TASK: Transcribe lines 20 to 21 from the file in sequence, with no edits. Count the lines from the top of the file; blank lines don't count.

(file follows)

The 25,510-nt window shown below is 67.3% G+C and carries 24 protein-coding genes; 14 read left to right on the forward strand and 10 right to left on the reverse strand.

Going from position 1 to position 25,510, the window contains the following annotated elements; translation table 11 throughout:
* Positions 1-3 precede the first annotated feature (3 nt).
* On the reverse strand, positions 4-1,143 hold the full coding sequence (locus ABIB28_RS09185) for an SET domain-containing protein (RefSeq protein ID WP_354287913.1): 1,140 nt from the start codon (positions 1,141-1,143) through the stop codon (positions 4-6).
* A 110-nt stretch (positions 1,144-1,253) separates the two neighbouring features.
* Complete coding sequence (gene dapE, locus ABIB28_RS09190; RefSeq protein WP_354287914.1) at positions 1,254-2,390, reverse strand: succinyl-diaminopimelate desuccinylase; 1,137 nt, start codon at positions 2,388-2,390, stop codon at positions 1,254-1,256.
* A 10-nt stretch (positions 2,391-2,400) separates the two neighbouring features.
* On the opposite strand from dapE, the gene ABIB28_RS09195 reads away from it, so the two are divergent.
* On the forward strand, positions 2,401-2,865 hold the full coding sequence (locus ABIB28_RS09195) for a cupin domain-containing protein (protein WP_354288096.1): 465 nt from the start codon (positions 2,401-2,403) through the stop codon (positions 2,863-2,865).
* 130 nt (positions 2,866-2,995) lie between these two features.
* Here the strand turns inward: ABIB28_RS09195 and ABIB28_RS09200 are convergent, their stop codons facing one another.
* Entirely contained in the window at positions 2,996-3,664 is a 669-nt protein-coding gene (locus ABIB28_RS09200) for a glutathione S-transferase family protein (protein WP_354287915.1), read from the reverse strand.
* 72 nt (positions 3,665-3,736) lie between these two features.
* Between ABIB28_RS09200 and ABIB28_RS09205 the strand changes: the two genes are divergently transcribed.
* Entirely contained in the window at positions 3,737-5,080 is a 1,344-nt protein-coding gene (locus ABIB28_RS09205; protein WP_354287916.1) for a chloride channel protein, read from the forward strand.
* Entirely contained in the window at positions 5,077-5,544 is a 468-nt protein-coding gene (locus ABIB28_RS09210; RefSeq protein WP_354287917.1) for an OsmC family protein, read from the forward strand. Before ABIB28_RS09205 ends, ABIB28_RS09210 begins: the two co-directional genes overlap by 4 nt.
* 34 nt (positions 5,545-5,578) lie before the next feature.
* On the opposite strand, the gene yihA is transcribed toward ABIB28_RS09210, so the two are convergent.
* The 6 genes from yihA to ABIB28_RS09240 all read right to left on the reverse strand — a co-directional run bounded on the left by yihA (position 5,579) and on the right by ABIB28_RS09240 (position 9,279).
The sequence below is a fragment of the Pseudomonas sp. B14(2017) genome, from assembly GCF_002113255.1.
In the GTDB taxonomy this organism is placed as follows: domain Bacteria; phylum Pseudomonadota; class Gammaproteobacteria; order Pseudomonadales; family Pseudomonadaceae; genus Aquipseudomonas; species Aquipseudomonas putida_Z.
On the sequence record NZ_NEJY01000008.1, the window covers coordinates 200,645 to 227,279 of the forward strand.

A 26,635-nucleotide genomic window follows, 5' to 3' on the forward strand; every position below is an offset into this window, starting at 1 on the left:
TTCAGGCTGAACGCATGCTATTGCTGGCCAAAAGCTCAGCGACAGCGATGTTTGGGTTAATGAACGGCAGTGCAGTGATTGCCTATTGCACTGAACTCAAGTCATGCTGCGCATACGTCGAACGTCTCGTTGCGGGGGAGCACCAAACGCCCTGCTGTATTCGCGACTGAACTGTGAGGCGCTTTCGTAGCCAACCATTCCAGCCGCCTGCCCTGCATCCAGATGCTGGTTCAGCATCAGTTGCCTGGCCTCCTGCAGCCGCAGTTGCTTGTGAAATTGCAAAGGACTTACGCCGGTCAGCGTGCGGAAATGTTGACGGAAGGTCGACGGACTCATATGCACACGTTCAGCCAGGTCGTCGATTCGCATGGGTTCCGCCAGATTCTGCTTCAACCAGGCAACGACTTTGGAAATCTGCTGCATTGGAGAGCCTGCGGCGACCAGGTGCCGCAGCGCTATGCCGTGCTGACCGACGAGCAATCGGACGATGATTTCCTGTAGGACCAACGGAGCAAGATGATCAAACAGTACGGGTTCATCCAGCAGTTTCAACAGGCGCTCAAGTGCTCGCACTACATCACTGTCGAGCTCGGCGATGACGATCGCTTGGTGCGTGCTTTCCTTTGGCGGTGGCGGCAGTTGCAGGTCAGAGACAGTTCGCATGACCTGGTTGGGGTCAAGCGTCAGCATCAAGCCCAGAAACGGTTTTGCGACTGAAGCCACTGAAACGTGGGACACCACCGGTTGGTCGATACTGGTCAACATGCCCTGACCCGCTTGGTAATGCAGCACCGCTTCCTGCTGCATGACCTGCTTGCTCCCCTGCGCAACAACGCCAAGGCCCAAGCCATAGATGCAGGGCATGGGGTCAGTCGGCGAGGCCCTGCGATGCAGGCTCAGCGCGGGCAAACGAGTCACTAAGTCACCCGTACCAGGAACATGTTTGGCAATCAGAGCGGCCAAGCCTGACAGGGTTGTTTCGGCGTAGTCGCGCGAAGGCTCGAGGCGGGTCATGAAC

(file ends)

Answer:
The sequence below is a fragment of the Pseudomonas sp. B14(2017) genome, from assembly GCF_002113255.1.
In the GTDB taxonomy this organism is placed as follows: domain Bacteria; phylum Pseudomonadota; class Gammaproteobacteria; order Pseudomonadales; family Pseudomonadaceae; genus Aquipseudomonas; species Aquipseudomonas putida_Z.